In short, the topic is exciting, intriguing, and highly up-to-date. Books are written about it, films are shot, and even the news is brimming with stories linked to raids on information systems. Just think of the case of Julian Assange, founder of Wikileaks, on which both public opinion and entire countries are still divided. Because what is at stake is not only the life of a hacker but also delicate geopolitical balances and the affirmation of essential values, such as freedom of expression and its limitations. Undoubtedly, a character like Assange, regardless of what you think, will remain in the history books as a legendary figure of recent years.

Being a hacker by trade

All this to say that being a hacker is still a job that has a massive appeal in the imagination of many. Also, there are criminal hackers, also called crackers or black hat, and those (white hat) who do it for a good purpose or to protect the security of a country, a company, or an organization. In short, the subtleties are many, and each
one can choose the one that resembles him more.

After all, it’s enough to be an IT expert and jump into the Network, isn’t it? Well, in reality, the issue is much more complex than that. Or better, to be a “chicken thief” doesn’t take much. All you need to do is find a way to get malware into the victim’s computer, simply by blackmailing them to spread unpleasant information on their account through social networks or stolen email addresses. This stuff is a bit outdated, but you can always find someone who falls for it and pays a ransom. Fast money and that does not require a big commitment. However, suppose you raise the ambition level and aspire to a more intriguing challenge and more substantial earnings. In that case, social engineering comes into play, which requires a precise and accurate selection of the victim and a thorough knowledge of them.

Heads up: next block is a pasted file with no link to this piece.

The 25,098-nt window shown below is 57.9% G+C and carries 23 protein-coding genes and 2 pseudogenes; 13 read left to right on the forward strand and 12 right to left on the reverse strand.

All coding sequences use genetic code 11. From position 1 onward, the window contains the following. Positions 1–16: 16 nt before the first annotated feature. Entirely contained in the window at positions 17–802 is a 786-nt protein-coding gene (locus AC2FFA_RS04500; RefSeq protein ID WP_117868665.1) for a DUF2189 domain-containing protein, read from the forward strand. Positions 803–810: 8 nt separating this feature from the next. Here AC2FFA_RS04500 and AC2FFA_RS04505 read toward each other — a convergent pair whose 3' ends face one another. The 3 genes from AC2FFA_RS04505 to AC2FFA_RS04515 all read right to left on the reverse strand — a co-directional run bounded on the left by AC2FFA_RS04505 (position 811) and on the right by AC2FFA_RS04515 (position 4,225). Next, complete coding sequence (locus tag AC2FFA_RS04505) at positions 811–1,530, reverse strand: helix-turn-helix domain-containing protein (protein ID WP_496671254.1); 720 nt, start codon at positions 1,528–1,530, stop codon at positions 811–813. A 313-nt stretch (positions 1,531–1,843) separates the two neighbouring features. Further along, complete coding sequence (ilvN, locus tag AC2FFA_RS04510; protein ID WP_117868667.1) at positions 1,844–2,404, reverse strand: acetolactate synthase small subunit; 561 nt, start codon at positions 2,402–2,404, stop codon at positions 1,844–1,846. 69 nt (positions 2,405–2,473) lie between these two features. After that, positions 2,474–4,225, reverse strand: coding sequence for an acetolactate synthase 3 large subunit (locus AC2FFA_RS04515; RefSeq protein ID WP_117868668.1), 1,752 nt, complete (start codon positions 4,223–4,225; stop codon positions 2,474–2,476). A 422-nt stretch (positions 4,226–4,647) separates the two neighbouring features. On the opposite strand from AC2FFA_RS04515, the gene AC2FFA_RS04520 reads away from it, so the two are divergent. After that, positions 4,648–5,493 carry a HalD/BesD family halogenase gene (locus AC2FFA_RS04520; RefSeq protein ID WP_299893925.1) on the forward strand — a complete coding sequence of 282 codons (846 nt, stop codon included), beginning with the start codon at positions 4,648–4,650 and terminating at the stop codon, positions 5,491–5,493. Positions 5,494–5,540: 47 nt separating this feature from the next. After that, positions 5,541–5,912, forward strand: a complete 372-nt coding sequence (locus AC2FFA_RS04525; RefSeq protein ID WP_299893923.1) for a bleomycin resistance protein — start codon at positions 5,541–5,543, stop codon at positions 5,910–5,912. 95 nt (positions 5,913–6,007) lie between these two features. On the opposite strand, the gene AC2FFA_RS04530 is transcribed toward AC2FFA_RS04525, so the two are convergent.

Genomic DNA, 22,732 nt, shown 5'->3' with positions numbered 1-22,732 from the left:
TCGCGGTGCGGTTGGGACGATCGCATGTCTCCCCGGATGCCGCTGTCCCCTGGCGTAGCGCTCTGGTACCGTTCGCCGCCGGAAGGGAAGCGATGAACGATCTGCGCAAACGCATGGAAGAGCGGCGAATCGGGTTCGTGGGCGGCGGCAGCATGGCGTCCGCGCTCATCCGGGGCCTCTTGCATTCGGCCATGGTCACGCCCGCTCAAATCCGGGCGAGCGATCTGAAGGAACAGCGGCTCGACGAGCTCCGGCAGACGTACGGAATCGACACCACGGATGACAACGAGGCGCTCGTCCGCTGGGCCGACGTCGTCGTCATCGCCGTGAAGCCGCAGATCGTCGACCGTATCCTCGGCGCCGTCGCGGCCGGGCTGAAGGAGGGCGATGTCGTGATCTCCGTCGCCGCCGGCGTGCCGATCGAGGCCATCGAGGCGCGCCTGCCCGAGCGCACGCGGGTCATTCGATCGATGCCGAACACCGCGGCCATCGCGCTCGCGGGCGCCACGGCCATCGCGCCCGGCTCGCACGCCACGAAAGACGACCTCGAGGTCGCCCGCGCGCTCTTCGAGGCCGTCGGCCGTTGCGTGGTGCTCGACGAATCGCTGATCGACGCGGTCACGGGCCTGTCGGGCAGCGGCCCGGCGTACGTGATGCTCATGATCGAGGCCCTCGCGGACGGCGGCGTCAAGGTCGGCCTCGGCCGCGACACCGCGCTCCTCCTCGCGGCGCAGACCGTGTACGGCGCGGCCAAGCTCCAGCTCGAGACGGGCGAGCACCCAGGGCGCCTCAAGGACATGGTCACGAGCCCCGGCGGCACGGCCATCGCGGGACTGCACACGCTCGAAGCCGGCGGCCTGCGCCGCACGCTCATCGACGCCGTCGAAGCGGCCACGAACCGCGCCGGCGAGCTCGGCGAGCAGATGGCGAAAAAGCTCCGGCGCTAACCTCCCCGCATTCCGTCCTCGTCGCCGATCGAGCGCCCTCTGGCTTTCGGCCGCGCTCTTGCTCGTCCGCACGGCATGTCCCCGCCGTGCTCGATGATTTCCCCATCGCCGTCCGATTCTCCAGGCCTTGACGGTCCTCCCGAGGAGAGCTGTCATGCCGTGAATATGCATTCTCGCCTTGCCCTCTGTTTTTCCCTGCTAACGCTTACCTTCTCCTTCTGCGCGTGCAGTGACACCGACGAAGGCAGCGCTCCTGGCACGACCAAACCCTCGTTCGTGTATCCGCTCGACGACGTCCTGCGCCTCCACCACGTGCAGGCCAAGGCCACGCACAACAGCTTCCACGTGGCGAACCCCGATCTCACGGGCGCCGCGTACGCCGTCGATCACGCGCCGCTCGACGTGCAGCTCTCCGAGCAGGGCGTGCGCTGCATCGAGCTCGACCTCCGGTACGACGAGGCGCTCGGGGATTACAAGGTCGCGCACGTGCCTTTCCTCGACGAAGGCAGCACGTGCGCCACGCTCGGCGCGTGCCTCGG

Social engineering: an actual psychological manipulation

The term social engineering has its origins in the social Sciences. It refers to any attempt by significant players in the change process (e.g., media, the government, or private groups) to influence or shape people’s behavior. Today, the term is closely related to cybersecurity. In the cyber world, it translates into using methods that have nothing to do with technology but are more “social” and serve to make contact with a victim: after having studied them carefully and evaluated their behavior, bring them, through psychological manipulation, to share important personal information.